Benzodiazepine withdrawal

    Alcohol withdrawal

    Anorexia nervosa

    Bulimia nervosa

    Active brain tumors.

    In addition, people who take monoamine oxidase inhibitors (MAOIs) should avoid taking bupropion because of severe adverse effects. Bupropion interacts with CYP2B6 inhibitors, including:







    Caution should be taken when prescribing the drug to patients with hypertension and kidney disease.

    Side effects

    Common side effects of Wellbutrin include:



    Stomach cramps

    Dry mouth


    Irregular bowel movements




    Difficulty sleeping.

    Less frequent side effects of Wellbutrin include:


    High blood pressure


    Blurred vision





    Throat irritation

    Hearing problems


  • Report this Comment On June 24, 2014, at 3:15 PM, AlanPithy wrote:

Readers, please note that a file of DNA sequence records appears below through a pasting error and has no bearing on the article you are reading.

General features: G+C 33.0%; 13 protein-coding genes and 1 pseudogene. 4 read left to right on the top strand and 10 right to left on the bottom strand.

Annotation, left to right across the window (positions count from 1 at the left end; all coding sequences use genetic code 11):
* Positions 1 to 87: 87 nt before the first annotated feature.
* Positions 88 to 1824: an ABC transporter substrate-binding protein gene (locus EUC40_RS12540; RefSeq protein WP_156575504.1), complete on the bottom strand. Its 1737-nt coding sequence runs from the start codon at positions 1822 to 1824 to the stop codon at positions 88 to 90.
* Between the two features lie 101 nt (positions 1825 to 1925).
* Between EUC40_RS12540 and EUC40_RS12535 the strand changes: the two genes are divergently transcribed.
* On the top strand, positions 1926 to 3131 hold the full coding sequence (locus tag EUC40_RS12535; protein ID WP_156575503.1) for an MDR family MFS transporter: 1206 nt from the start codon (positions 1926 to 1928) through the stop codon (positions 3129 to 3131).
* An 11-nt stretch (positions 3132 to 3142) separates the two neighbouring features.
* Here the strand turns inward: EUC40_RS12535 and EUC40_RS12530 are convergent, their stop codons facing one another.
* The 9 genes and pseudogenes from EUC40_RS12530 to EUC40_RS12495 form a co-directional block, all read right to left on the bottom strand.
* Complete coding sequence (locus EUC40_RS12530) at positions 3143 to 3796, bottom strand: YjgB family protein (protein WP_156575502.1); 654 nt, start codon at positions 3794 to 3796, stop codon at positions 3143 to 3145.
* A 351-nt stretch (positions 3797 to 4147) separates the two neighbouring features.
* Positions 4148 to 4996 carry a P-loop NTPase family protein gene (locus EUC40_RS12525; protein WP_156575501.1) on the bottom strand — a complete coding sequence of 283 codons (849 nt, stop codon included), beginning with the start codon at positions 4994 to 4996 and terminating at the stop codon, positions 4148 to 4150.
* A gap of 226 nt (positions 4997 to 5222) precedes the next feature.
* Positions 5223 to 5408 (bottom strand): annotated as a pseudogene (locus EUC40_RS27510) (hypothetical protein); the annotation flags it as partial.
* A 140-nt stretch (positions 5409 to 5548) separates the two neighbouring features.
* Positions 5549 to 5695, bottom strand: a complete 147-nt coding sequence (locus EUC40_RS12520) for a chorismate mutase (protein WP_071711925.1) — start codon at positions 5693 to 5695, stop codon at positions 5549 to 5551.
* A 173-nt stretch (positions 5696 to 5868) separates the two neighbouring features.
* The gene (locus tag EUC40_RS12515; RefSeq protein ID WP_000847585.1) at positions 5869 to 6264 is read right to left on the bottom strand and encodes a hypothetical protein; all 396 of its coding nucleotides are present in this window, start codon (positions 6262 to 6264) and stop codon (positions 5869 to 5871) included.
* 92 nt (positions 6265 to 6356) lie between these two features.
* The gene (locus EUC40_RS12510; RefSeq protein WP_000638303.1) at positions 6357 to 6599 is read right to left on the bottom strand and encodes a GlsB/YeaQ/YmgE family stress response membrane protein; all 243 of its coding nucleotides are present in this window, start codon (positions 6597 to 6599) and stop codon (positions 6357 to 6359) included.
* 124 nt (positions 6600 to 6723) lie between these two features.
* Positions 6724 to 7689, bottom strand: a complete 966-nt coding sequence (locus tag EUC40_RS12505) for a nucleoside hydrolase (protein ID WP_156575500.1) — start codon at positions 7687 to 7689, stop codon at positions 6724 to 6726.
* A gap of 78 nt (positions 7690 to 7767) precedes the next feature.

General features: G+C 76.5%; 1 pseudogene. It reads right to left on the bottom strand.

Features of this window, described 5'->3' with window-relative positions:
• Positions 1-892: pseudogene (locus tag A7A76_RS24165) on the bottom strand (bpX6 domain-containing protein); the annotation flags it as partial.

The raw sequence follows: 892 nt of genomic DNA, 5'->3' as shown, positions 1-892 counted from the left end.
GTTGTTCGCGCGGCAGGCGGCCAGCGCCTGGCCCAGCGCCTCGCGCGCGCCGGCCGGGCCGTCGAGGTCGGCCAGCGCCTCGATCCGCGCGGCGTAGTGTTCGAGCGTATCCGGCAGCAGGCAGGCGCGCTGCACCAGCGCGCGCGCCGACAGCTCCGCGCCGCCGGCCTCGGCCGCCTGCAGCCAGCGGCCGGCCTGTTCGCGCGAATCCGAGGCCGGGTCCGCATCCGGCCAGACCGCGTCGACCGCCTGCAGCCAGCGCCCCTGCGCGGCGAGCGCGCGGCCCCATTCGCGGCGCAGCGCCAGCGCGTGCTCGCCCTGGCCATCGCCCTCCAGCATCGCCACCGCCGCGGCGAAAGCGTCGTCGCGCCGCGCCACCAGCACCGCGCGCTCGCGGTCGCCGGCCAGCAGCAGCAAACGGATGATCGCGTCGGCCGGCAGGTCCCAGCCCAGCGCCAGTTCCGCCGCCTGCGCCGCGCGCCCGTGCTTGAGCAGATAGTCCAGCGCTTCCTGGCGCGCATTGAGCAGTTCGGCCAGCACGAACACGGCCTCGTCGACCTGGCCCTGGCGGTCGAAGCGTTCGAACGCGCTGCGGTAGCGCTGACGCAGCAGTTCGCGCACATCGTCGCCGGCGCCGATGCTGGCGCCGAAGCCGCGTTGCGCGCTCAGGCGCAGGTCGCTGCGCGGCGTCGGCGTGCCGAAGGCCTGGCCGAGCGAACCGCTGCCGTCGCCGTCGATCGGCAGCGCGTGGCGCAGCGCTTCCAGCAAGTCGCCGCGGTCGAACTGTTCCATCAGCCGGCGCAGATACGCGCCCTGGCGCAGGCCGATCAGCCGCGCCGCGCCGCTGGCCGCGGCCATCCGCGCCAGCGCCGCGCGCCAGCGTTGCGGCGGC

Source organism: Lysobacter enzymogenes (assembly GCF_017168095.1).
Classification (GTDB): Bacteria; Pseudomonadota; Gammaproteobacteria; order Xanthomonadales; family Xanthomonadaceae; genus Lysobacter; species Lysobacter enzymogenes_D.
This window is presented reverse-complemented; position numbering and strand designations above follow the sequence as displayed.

Additional FDA scrutiny on your data is rarely a good thing. Maybe FDA will approve the drug 90 days late. Or maybe there is something wrong with the way the trial was managed, or some surprising new information gleaned from the trial. From listening to the management and reading a BofA-ML report, it seems there will be some difficulty keeping the LIGHT study data free from bias. Personally I find it hard to believe FDA concerns about Contrave's heart risk could be lifted by what OREX executives characterized as showing "less than 2 times the number of MACE events in the drug arm vs placebo arm" from the LIGHT study's first interim analysis. The interim data would seem to come from too few events, too few people, and with not enough time to have confidence in the data. There would be a lot of randomness in the early data from people who have only been enrolled a short time. But since the two generic drugs used to mix Contrave have been on the market several decades perchance the FDA is not as worried. Still makes me wonder why they bothered asking for a 4 year LIGHT study if they would be convinced by early interim data released before the study was fully enrolled or before they were enrolled for any significant amount of time. Perhaps we'll learn more about that in time.